Among 2340 ECGs from 421 patients who received chemotherapy known to prolong the QT interval, 12.5% had grade 3 QTc by Bazett, vs just 2.7% with Framingham and 4.5% with Fridericia.

“While recognizing there is no criterion standard by which to test whether the Bazett formula is ‘correctly’ adjusting the QT for heart rate, our findings demonstrate that there is a distinctly high risk of QTc overestimation with the use of the Bazett formula” for cancer patients, the investigators say.

The team also reviewed 496 ECGs from 142 patients to assess the impact of formula selection on chemotherapy decisions.

A finding of QT prolongation led to withholding, reducing, or discontinuing chemotherapy and/or concomitant QT-prolonging medications in 28 encounters. Five changes (17.9%) were inappropriate according to either the Fridericia or Framingham formula.

“We suspect that this study underestimated the actual number of clinical changes,” including inappropriate changes, because it’s likely some weren’t documented in the clinical records, the investigators say.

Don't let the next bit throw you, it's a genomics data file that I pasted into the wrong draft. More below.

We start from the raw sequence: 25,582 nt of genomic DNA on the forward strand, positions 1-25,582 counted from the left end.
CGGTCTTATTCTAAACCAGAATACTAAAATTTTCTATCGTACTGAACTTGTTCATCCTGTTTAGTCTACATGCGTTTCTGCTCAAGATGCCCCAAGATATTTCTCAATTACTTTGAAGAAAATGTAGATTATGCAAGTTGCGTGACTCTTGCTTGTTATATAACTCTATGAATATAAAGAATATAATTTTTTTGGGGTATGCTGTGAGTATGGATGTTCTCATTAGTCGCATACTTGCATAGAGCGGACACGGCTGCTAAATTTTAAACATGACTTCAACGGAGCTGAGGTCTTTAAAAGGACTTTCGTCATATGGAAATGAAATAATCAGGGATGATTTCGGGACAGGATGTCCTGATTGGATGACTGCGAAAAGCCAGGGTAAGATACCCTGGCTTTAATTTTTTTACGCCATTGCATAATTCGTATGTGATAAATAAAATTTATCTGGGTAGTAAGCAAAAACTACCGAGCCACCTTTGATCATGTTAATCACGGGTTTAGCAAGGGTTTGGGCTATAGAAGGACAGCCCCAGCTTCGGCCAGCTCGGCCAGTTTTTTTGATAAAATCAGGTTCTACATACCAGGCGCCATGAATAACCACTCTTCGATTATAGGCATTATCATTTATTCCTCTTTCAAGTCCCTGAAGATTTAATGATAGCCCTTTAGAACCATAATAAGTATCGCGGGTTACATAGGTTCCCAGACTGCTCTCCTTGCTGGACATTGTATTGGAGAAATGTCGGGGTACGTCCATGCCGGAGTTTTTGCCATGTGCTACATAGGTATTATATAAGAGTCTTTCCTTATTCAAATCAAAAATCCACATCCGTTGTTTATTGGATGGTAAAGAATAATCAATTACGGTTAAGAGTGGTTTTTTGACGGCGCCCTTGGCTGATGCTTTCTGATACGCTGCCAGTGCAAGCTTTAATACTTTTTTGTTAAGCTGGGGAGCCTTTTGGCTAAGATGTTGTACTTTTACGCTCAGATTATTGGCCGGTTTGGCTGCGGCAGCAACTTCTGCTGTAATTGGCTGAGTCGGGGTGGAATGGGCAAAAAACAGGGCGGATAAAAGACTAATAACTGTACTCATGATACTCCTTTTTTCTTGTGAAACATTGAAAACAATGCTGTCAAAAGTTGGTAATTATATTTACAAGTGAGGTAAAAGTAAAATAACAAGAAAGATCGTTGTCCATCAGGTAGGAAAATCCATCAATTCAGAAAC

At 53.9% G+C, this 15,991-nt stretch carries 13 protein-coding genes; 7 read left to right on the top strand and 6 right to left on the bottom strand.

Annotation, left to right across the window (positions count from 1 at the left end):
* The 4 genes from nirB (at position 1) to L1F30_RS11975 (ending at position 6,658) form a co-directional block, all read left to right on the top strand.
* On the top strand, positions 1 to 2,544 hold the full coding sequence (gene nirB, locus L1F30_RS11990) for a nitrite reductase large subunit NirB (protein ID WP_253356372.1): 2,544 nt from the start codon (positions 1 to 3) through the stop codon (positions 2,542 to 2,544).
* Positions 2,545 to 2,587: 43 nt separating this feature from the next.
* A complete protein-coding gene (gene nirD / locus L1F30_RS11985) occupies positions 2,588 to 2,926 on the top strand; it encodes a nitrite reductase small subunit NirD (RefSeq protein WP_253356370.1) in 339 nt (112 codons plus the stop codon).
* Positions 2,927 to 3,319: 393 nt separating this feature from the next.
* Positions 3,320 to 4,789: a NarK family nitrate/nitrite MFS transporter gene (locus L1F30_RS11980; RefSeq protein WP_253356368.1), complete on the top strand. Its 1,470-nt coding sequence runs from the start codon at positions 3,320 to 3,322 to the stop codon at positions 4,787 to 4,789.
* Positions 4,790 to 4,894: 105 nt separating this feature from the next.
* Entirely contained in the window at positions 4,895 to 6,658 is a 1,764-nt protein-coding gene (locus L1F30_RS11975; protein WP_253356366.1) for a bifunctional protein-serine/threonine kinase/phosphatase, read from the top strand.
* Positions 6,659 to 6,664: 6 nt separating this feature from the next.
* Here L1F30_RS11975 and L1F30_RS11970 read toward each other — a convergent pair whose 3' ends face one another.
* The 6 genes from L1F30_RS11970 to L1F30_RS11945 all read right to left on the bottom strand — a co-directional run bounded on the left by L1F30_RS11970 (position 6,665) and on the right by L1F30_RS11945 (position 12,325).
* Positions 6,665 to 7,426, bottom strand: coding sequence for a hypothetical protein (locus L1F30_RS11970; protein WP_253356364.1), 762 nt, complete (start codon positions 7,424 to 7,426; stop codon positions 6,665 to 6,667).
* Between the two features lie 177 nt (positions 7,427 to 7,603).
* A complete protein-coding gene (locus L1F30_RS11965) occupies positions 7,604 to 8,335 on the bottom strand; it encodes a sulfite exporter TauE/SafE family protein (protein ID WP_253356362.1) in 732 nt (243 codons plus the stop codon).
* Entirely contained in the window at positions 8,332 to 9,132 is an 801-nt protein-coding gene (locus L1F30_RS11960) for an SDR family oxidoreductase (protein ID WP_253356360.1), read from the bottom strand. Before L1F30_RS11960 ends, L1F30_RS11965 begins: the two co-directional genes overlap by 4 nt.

Also, in only 6% of encounters was there a record of which QTc formula was used for decision-making.

The study was funded by the National Institutes of Health. Richardson has disclosed no relevant financial relationships. Senior author Joshua F. Zeidner, MD, has received personal fees and/or research funding from a number of companies, including AbbVie, Bristol-Myers Squibb, and Genentech. Kwaku has received personal fees from Biosense-Webster and Janssen and research fees from Boston Scientific.

JAMA Oncol. Published online September, 2022. Abstract, Editorial

M. Alexander Otto is a physician assistant with a master’s degree in medical science and a journalism degree from Newhouse. He is an award-winning medical journalist who worked for several major news outlets before joining Medscape and is also an MIT Knight Science Journalism fellow. Email: aotto@mdedge.com.